Before the end of summer, I was invited to attend an art retreat at the amazing Emandal Farm. You need to make a side trip to this link, so you can understand the complete awesomeness of this location. It’s a working farm that hosts family camps throughout the summer and other fun events throughout the year. Even though it is located only 16 miles from my hometown, I had never had the opportunity to visit or stay there until the art retreat. There were four different classes that were taught over the 3 day/4 night stay: quilt collage, photography, watercolor field journaling, writing, and an ongoing mosaic project reflecting Emandal and all its glory.
My class was taught by the gifted and talented Laura Fogg (Fogwoman), who taught us how to make the fabric collage, step by step. She also created a beautiful interpretation of the Emandal garden while there.
After a scrumptious breakfast, the six of us set up our sewing machines in the dining room, pulled out all of our fabrics and scraps, planned our designs, and began artistically laying out the different fabrics on top of a backing layered with batting. Later, we would pin a fine tulle over all of the artfully placed fabric pieces and then machine quilt the whole thing together. That was the most laborious part, and my old Pfaff gave up the ghost in the middle of the process. Luckily, a classmate lent me her machine while she wasn’t using it.
Besides quilting, we had time to enjoy each other’s company, peace and tranquility, the garden, and the pristine Eel River.
Being at Emandal, is like going back in time, there are no cars or traffic, and the night sky is bright with stars. Each camper has their very own cabin with flushing toilets and hot showers near by. Emandal treats their guests with garden fresh meals, including homemade ice cream made with their own dairy milk and fresh eggs. Folks from the nearby cities have been enjoying the family camp program year after year.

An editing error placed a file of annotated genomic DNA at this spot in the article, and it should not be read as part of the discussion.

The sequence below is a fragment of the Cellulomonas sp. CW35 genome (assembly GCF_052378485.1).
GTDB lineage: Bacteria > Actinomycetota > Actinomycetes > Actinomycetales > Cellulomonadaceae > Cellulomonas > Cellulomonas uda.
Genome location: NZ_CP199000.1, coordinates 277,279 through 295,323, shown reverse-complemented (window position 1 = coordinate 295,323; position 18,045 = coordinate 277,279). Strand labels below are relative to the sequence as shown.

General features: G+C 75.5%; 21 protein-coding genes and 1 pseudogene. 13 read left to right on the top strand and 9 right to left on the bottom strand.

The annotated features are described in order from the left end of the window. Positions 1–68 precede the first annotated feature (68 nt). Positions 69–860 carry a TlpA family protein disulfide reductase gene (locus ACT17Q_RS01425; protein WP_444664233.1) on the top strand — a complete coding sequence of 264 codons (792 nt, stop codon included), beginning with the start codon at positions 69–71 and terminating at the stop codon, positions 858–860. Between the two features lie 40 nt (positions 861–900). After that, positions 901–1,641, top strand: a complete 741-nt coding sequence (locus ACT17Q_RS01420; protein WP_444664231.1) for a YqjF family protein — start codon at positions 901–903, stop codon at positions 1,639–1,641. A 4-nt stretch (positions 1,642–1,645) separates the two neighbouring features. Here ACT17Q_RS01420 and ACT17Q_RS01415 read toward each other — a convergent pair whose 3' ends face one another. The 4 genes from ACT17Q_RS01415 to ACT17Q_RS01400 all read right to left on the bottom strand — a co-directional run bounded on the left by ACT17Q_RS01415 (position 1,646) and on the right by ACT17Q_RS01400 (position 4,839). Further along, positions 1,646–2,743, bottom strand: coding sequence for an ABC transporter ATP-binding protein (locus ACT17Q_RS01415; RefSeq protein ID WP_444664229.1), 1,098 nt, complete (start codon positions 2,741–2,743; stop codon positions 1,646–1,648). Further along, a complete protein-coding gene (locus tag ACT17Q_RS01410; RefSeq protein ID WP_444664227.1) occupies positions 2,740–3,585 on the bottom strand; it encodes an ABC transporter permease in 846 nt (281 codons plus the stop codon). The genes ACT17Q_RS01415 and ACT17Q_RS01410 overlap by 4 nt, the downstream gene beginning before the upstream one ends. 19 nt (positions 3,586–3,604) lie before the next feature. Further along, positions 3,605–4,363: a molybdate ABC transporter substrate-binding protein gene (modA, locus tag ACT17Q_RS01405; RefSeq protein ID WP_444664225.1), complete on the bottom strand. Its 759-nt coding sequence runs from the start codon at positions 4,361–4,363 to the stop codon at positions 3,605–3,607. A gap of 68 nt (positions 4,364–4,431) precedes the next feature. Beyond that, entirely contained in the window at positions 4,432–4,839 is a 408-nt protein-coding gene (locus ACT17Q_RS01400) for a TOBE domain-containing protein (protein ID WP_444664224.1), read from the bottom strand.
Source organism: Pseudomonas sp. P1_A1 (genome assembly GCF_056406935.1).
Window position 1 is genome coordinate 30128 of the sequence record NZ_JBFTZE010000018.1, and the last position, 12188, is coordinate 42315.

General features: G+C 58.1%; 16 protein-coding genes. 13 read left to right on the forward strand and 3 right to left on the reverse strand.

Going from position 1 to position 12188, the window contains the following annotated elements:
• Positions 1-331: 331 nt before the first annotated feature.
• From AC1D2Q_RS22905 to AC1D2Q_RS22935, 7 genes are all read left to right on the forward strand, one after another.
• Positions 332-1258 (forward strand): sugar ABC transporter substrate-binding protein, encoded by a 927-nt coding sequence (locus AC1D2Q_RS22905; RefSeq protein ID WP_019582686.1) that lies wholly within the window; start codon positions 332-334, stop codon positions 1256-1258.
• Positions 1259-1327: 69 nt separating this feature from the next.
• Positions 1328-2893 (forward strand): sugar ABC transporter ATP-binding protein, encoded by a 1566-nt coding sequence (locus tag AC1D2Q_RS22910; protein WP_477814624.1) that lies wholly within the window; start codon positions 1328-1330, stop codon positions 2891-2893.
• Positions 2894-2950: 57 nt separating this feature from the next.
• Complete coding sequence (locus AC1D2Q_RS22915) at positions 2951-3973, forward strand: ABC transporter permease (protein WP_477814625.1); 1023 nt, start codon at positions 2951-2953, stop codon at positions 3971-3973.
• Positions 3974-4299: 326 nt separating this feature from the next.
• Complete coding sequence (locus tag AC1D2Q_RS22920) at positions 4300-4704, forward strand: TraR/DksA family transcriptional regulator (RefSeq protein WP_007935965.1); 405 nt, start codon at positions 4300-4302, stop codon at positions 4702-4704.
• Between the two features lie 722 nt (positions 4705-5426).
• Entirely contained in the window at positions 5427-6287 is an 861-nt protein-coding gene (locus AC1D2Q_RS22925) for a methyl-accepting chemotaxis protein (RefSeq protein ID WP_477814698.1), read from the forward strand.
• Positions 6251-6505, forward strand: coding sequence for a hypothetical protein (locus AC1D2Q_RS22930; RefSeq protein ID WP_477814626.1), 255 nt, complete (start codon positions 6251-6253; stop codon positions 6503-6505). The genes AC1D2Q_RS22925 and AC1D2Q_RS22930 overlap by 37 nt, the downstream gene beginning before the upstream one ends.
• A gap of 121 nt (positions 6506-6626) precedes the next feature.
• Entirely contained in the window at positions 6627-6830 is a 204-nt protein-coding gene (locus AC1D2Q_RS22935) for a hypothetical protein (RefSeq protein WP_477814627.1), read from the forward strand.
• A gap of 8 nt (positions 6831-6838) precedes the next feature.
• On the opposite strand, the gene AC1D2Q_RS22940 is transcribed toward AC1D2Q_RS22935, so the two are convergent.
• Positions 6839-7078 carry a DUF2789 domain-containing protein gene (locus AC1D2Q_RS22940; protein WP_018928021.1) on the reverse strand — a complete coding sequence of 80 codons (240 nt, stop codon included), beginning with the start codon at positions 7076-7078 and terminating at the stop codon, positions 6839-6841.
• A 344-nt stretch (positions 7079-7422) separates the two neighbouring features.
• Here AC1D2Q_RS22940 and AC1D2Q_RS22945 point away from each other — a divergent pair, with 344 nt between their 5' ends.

This was the first art retreat, and it was a great success. I encourage you to try it sometime.
So what did I make? I was inspired by the clothesline filled with the the little cloth napkins.
They were so unique and colorful and contrasted nicely against the leafy trees. I managed to complete most of it while there, and finished it upon returning home.
After free motion quilting for hours, I played around with the placement of the rest of the elements. I added the clothesline, napkins and the basket filled with the rest of the laundry. I like to imagine that the person hanging out the laundry, left in the middle of the chore to go cool off in the nearby river.